Trans candidates ride blue wave 


As transgender people have gained broader, mainstream acceptance, many of them have entered the political sphere. In 2016, Kristin Beck ran for the Democratic nomination for Maryland’s 5th congressional district; Misty Plowright unsuccessfully challenged Doug Lamborn for the 5th Congressional District in Colorado; and Misty Snow won the Democratic primary in Utah. In 2017 Danica Roem won election to the Virginia House of Delegates.

Democrats are hoping for a “blue wave” in the midterm elections this year in response to the last two years of Republican-controlled legislation, and trans people are poised to hang 10. In Vermont, trans woman Christine Hallquist won the Democratic nomination for the governor’s race, and here in Colorado, Arvada resident Brianna Titone is running for state representative in House District 27.

Titone came out as trans in 2015, and her political career was born out of a desire to further serve her community. “I’ve been a volunteer my whole life,” she says. “I was a volunteer firefighter when I was 16 and did that for seven years.” Titone, whose professional career has been spent as a geologist, has also volunteered with NecroSearch International, which she describes as “a group of interdisciplinary scientists who help law enforcement locate graves and evidence.”

Titone got her start in politics working with the Jefferson County Democrats’ LGBTQ+ Caucus on the issue of conversion therapy. Conversion therapy, or “reparative therapy,” is the practice of trying to change a person’s sexual orientation or gender identity, sometimes including “electroshock” therapy. It has been rejected by almost all legitimate medical and scientific bodies, such as the American Psychiatric Association, but conservative politicians and faith groups like Focus on the Family continue to support it. Many of my past columns have featured conversion therapy survivors, which should tell you something about its efficacy. Attempts at passing legislation at the state level to ban the practice have been defeated by Republican legislators.

“We shouldn’t be hassling kids to be something they’re not,” says Titone. “So I mentioned, what if we did this at a grassroots, city level?” Titone worked with the Jefferson County Dems to get (unfortunately non-binding) resolutions against conversion therapy signed by the municipal governments in Westminster, Edgewater, Wheat Ridge and Denver.
Titone decided to run for state representative in HD27 after Danica Roem’s successful Virginia campaign, and as she felt disgusted by the fact that “my legislator [Lang Sias, who is now running with Walker Stapleton for Lieutenant Governor] wasn’t doing his job. He wasn’t talking to the people, he wasn’t going to his town hall meetings. That’s not what the people deserve.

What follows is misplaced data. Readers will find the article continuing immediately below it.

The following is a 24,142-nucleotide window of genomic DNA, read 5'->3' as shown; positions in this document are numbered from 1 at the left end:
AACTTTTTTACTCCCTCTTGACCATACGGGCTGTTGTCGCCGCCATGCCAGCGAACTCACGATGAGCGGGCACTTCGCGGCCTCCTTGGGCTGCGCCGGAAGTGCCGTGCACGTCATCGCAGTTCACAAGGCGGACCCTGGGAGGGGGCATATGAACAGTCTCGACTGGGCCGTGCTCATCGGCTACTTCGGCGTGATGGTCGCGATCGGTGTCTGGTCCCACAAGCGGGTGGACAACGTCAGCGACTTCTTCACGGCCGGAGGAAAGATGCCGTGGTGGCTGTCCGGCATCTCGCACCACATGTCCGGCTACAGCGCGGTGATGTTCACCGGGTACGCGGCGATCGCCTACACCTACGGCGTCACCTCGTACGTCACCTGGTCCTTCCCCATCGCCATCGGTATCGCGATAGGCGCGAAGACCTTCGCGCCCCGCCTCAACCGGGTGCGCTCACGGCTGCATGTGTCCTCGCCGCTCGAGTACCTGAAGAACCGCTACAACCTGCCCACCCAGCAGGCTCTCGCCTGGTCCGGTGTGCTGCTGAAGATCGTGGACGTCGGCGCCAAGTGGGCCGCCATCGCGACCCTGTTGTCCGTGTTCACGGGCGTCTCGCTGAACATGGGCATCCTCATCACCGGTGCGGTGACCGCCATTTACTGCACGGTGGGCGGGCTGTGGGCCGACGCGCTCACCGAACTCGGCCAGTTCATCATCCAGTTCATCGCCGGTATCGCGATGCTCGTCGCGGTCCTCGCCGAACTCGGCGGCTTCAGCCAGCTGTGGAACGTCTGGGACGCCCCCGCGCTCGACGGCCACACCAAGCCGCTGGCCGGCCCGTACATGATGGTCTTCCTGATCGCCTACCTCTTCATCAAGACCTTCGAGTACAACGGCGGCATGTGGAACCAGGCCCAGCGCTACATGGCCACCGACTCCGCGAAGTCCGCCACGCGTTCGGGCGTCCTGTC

“They deserve someone who is actually going to do the job and have conversations with people to solve their problems,” she says, “not just sit up in an ivory castle and do whatever he wants. He voted against a lot of LGBT issues,” such as the conversion therapy ban and birth certificate modernization bill.

Titone has also followed Roem’s successful strategy of building a grassroots campaign around issues of concern to local voters, not niche issues like gender identity or sexual orientation.

“We knock on a lot of doors and we’re talking to a lot of people. A lot of the LGBTQ issues that face the state are not always important to my district. What is really important to the people in my district is the way education funding is going, the rising prices of health care, and they’re concerned about the quality of the roads and public transportation.”

Titone supports Amendment 73, calling for an increase in funding for education. “In Colorado we don’t have the ability to save for long-term goals, and the longer we put things off the more money it’s going to cost. We have to address the problems today.”

She is less enthusiastic about Proposition 112, the oil and gas setback measure which has faced staunch opposition from the oil and gas industry, Republicans, and even mainstream Democrats like Jared Polis, a candidate for governor. “That one is very contentious,” Titone says. “As a geologist I care for the environment and people’s health and safety, but I don’t want it to be an ‘off-switch’ for the industry. We’re very dependent on oil and gas here in Colorado.”

Titone remains cautiously optimistic about her chances in November. If campaign spending offers any indication, she has good reason to be. Her campaign has been funded largely by small, individual contributions reminiscent of the Bernie Sanders campaign, and has raised more than $57,000, compared to competitor Vicky Pyne’s $26,000. If she wins, Titone would be the first transgender person elected to Colorado’s legislature.


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